Age, Biography and Wiki

Peter Wehner was born on 10 February, 1961 in Dallas, Texas, is a writer. Discover Peter Wehner's Biography, Age, Height, Physical Stats, Dating/Affairs, Family and career updates. Learn How rich is He in this year and how He spends money? Also learn how He earned most of networth at the age of 62 years old?

Popular As Peter Hermann Wehner
Occupation Author, essayist, former speech writer
Age 63 years old
Zodiac Sign Aquarius
Born 10 February, 1961
Birthday 10 February
Birthplace Dallas, Texas
Nationality United States

We recommend you to check the complete list of Famous People born on 10 February. He is a member of famous writer with the age 63 years old group.

Peter Wehner Height, Weight & Measurements

At 63 years old, Peter Wehner height not available right now. We will update Peter Wehner's Height, weight, Body Measurements, Eye Color, Hair Color, Shoe & Dress size soon as possible.

Physical Status
Height Not Available
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Who Is Peter Wehner's Wife?

His wife is Cindy Wehner

Parents Not Available
Wife Cindy Wehner
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Peter Wehner Net Worth

His net worth has been growing significantly in 2022-2023. So, how much is Peter Wehner worth at the age of 63 years old? Peter Wehner’s income source is mostly from being a successful writer. He is from United States. We have estimated Peter Wehner's net worth , money, salary, income, and assets.

Net Worth in 2023 $1 Million - $5 Million
Salary in 2023 Under Review
Net Worth in 2022 Pending
Salary in 2022 Under Review
House Not Available
Cars Not Available
Source of Income writer

Peter Wehner Social Network




Following the removal of Liz Cheney from the House leadership, Wehner was quoted in The Atlantic's electronic newsletter of May 12, 2021, as having said, "The Trump presidency might have been the first act in a longer and even darker political drama, in which the Republican Party is becoming more radicalized" in a section headed "The new GOP is a threat to American democracy".


Wehner is a staunch critic of Trump. He joined many Republican figures who announced that they would not vote for Trump. In a January 2016 column in The New York Times titled "Why I Will Never Vote for Donald Trump", Wehner wrote that, if Trump was the Republican nominee and Hillary Clinton the Democratic nominee, "I would prefer to vote for a responsible third-party alternative; absent that option, I would simply not cast a ballot for President. A lot of Republicans, I suspect, would do the same." In another Times op-ed in July 2016, Wehner wrote that Trump "embodies a Nietzschean morality rather than a Christian one", writing that Trump is "characterized by indifference to objective truth (there are no facts, only interpretations), the repudiation of Christian concern for the poor and the weak, and disdain for the powerless". He also wrote:

A day after Trump was inaugurated as president, Wehner authored a column in The New York Times in which he expressed doubt that Trump would govern well. In a column he wrote a day after Trump fired FBI Director James Comey, which came after Comey asked for additional resources in investigating Russian interference in the 2016 U.S. elections, Wehner wrote that his prediction had been accurate. In July 2017, Wehner wrote, "Republican voters and politicians rallied around Mr. Trump in 2016, believing he was anti-establishment when in fact he was anti-order. He turns out to be an institutional arsonist. It is an irony of American history that the Republican Party, which has historically valued order and institutions, has become the conduit of chaos." By February 2019, Wehner lamented that the Republican Party is "now Donald Trump’s party, through and through". Following Trump's defeat in the 2020 presidential election, Wehner wrote that "Trump’s most enduring legacy [may be] a nihilistic political culture, one that is tribalistic, distrustful, and sometimes delusional, swimming in conspiracy theories". After reports emerged that Trump was considering imposing martial law to overturn the election and that he might appoint conspiracy theorist Sidney Powell as a special counsel, Wehner wrote that Trump has "begun to lose his mind" and "has become even more destabilizing and dangerous"; he laments that much of the Republican Party has followed Trump's lead and been "radicalized."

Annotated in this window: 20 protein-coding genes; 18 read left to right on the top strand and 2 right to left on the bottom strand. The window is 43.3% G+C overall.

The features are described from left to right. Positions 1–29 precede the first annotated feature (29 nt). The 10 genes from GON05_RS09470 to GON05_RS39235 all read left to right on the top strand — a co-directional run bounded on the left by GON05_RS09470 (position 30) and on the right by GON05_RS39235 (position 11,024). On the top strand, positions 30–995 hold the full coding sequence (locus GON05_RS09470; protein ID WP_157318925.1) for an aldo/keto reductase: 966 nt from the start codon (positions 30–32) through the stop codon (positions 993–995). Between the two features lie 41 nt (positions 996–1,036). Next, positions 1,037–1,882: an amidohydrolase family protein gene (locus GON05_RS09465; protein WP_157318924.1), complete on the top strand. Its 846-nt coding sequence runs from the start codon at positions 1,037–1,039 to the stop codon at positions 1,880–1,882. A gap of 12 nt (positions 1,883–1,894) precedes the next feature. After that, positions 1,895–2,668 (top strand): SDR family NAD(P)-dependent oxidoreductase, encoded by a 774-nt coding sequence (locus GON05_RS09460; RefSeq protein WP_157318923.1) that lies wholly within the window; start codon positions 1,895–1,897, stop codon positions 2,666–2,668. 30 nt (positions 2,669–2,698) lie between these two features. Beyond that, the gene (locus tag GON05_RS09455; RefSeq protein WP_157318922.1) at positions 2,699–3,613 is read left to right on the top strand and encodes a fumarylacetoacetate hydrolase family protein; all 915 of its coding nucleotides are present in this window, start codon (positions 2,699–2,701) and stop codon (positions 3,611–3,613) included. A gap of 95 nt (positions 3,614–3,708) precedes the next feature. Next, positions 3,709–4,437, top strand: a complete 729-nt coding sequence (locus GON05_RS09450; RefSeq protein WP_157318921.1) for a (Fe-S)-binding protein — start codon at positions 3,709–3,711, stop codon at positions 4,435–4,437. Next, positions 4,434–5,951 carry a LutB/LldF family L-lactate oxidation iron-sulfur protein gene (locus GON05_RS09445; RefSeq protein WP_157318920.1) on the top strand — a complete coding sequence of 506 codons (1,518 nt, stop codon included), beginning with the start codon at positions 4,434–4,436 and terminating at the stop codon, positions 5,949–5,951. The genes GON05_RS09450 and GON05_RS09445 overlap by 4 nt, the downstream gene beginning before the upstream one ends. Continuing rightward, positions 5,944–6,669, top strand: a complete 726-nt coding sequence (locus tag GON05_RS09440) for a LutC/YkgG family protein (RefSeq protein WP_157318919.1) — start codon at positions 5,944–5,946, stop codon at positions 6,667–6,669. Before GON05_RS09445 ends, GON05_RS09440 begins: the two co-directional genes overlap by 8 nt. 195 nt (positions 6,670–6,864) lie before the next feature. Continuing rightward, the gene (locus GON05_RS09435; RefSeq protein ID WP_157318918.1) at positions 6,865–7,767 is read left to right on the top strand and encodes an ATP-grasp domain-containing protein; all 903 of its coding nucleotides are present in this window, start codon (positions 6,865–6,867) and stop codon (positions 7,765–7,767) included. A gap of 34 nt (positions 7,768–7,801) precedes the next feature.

Wehner's work has appeared in The New York Times, The Atlantic, Commentary, Christianity Today, the Financial Times, National Affairs, Politico, Time, The Wall Street Journal, The Washington Post, and The Weekly Standard. Wehner also has appeared on many cable news channels, C-SPAN, and talk radio. He became a contributing editor at The Atlantic and contributing op-ed writer at The New York Times in 2015.


Wehner supported the U.S. invasion of Iraq in 2003, but later criticized the subsequent U.S. war strategy.


Wehner served George W. Bush as deputy director of speechwriting in 2001, and became the head of the White House Office of Strategic Initiatives in 2002. After leaving the White House in 2007, Wehner joined EPPC as a senior fellow. He has also served as an advisor to several presidential campaigns.


Peter Hermann Wehner (born February 10, 1961) is an American writer and former speechwriter for the administrations of three U.S. presidents. He is a vice president and senior fellow at the Ethics and Public Policy Center (EPPC), a conservative think tank, and a fellow at the Trinity Forum, a nonprofit Christian organization. Wehner is a contributing opinion writer for The New York Times, a contributing editor at The Atlantic, and the author of The Death of Politics.